Typically, this person should be someone nearby who is known for their detail-oriented approach, ability to handle difficult situations, and commitment to follow through. It’s often a good idea to nominate secondary agents as backups should your initial choice become unavailable. Talk over your agent candidates with your lawyer, who works with powers of attorney.

Powers of Attorney and Your Estate Plan

In Westerville, it’s against the law for your agent to take steps that would harm your established estate plan. The pivotal reason for developing an estate plan is to ward off any confusion, miscommunication, or unforeseen issues that may arise, causing speculation about your assets and your intentions.

Ensure that everyone is on the same page by having your Westerville powers of attorney lawyer create your estate plan. Then, the attorney can review it with your agent if you wish. Contact us today and schedule a consultation to take the first steps.

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Frequently Asked Questions

A Power of Attorney (POA), as defined under Ohio law, is a legal document that confers legal authority to an appointed individual, known as the agent or attorney-in-fact. This authority empowers the agent to act on behalf of the person executing the POA, commonly referred to as the principal.


In the context of estate planning, a POA serves as a crucial tool that allows for the designation of a trusted individual to oversee vital matters. These matters can extend across a broad spectrum, encompassing financial and business matters, healthcare decisions, and even interactions with financial institutions.


The agent’s authority, as laid out in the POA document, can range from managing bank accounts and transferring real estate to making critical healthcare decisions, such as end-of-life care and medical treatment. The scope of this authority is typically defined by the principal’s needs and the current Ohio law.


An essential aspect of a POA under Ohio law is its potential durability. A durable POA, whether it be a durable financial POA or a healthcare POA, maintains its validity even if the principal becomes mentally incapacitated. This durability ensures that the agent can continue to make financial decisions or healthcare decisions on behalf of the principal without the need for court intervention.


However, creating a POA requires the principal to be a mentally competent adult capable of understanding the implications of their actions. It’s important to note that under Ohio law, the POA automatically ends if the principal passes away or if a court invalidates it.


In the hands of a knowledgeable Westerville power of attorney lawyer, a POA can be drafted with specific instructions and stipulations tailored to the principal’s best interests. The attorney can ensure the POA complies with the legal requirements set forth in the Ohio revised code and can provide vital legal information to the principal.

A General Power of Attorney grants broad powers to the agent, allowing them to handle various financial and legal matters on behalf of the principal. This includes managing bank accounts, real estate transactions, and legal proceedings. Unlike limited POAs, general POAs are comprehensive and do not have specific restrictions.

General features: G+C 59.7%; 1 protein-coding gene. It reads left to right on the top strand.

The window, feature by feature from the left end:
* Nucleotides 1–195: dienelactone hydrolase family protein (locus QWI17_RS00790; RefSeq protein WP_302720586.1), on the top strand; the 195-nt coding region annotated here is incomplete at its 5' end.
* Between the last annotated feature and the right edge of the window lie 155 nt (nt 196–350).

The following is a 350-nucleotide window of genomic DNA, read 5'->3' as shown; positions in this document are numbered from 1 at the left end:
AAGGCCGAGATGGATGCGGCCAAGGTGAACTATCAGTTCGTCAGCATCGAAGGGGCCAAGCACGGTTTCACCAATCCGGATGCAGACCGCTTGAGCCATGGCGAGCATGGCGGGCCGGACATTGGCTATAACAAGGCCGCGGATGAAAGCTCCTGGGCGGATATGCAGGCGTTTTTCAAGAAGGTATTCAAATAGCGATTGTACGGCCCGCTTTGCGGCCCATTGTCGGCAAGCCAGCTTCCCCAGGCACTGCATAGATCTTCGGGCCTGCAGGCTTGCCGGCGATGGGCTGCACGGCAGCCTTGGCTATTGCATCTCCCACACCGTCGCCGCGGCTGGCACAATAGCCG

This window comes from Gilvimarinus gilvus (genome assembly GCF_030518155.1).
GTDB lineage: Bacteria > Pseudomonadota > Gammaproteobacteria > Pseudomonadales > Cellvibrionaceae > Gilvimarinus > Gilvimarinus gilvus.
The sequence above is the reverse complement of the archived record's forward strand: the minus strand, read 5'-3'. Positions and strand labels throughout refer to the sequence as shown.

While a General Power of Attorney focuses on financial and legal matters, a Healthcare Power of Attorney is specific to healthcare decisions. It grants the agent the authority to make medical decisions on behalf of the principal if they are unable to do so. This ensures that the principal’s medical preferences are honored, even if they cannot communicate them.
A Limited Power of Attorney restricts the agent’s authority to specific tasks or transactions. This could include managing a particular property, handling a business matter, selling a car, or any other limited scope defined in the document. Limited POAs are useful when the principal only wants to delegate authority for a specific purpose.

Having a Power of Attorney in place provides peace of mind and ensures that someone trusted by the principal can manage their affairs if they become incapacitated. This can help avoid the need for court-appointed guardianship, streamline decision-making, and protect the individual’s interests according to their wishes.

Consulting with an attorney, especially one specifically focused on elder law and estate planning like Jarvis Law Office, ensures that the POA is drafted correctly and complies with Westerville, Ohio’s legal requirements. An attorney can help customize the document based on the individual’s unique circumstances, minimizing the risk of misunderstandings or legal challenges.
Yes, a well-crafted Power of Attorney can be a valuable tool in Medicaid planning and asset protection. It allows the agent to manage financial matters, making it possible to engage in strategic planning to qualify for Medicaid benefits while protecting assets. The knowledgeable Power of Attorney lawyers at Jarvis Law can assist in creating a comprehensive plan tailored to the client’s needs.

Please note that the information provided here is general in nature and should not be considered legal advice. It is recommended to consult with an attorney from Jarvis Law Office to obtain personalized advice based on your specific circumstances.